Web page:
Isamaa Party Chairman Helir-Valdor Seeder on Friday criticized Prime Minister Kaja Kallas (Reform) for refusing to step down and President Alar Karis' office for publicly communicating with the Electoral Commission.
In an interview with ERR, Seeder reiterated the party will make a decision about who — Reform/SDE or Center/EKRE — to start negotiations with on Saturday after a meeting of the council.
Isamaa is not afraid to face extraordinary elections, should negotiations fall through, the chairman said. The party is currently polling between 6-7 percent, just above the 5 percent Riigikogu threshold.
He did not hold back from criticizing Kallas, even though his party could start negotiations with her in the coming days.
Seeder said the prime minister had made the process as "complicated and controversial as possible" and that she should not have abruptly kicked Center and its seven MPs from the cabinet without warning. He said Kallas did this to deliberately antagonize the Center party. Seeder also highlighted the filibustering techniques used by the party to block the progress of the draft family benefits bill.
The chairman said Kallas and Prime Minister Alar Karis have already been communicating about the issue of extraordinary elections and that this is the path Kallas prefers.
"Kadriorg has also signaled and demonstrated its readiness for extraordinary elections. There must have been some cooperation and flow of information between the prime minister and the president on these issues," he said.
Earlier this week Karis contacted the Electoral Commission to clarify the process regarding extraordinary elections. It will be up to Karis to give the go-ahead if the situation arises.
These will come about if the majority of the parliament or parties vote to hold extraordinary elections or if Kallas loses a vote of confidence.
When ERR suggested Seeder has been "a little critical" of Kallas and could the choice of negotiating partner be deduced from this, the chairman doubled down.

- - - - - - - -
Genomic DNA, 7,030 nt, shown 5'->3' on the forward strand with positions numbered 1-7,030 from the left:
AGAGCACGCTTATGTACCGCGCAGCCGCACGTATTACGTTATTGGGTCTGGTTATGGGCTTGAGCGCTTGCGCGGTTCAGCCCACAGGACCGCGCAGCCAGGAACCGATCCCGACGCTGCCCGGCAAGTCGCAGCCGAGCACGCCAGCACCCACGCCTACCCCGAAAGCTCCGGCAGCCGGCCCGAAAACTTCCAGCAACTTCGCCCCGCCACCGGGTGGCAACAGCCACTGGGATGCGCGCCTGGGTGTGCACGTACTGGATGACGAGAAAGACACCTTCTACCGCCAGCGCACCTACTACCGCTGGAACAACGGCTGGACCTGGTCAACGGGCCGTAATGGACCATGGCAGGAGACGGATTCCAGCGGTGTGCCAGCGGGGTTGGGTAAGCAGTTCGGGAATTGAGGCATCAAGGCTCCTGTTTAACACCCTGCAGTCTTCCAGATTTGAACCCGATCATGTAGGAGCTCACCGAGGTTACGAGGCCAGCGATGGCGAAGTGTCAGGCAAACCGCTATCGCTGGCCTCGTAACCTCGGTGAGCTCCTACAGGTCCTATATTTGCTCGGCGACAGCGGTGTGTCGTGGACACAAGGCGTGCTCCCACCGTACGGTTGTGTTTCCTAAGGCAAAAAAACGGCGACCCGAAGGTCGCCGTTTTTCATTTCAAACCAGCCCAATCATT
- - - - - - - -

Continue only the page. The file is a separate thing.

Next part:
"I was not a little critical, but I was very critical of how the prime minister has handled this change of governing coalition now," he said, adding her actions are unconstitutional and many people have said so.
However, he denied anything should be read into this and that it does not suggest who the party will opt to negotiate with.
"So, yes, I have been very critical of this process. But this does not mean that we do not take into account the reality in Estonia, the number of mandates of parties in parliament, which policy is pursued by one party or another, the current situation in Estonia and the international situation in Europe more broadly, what are these choices and what other parties have done in recent months, what decisions they have made," he said.
Asked if he thought the president's behavior favored a particular party, such as Reform, he said: "No, I cannot evaluate that here. I do expect the president and the prime minister to communicate in the current situation — that is logical and normal. It would be much more abnormal if the prime minister and the president were not communicating now."
He said by making the letter public, the president had entered into the daily brawl of politics.
"I hope it just came from inexperience and the president did not want to take such a step," he said, adding the information could have been requested in other ways or the letter marked for private use only.
He said the president's role in this situation should be on the sidelines "to try to balance, to unite, to reconcile" the different views of the parties.
Seeder, who is currently in hospital recovering from an operation, refused to speculate on who the party would choose and whether or not he would play a role in the next government.
Despite the prime minister's hints at extraordinary elections and Riigikogu night sessions, Estonia does not have political deadlock or a constitutional crisis, Chancellor of Justice Ülle Madise said.
Editor: Helen Wright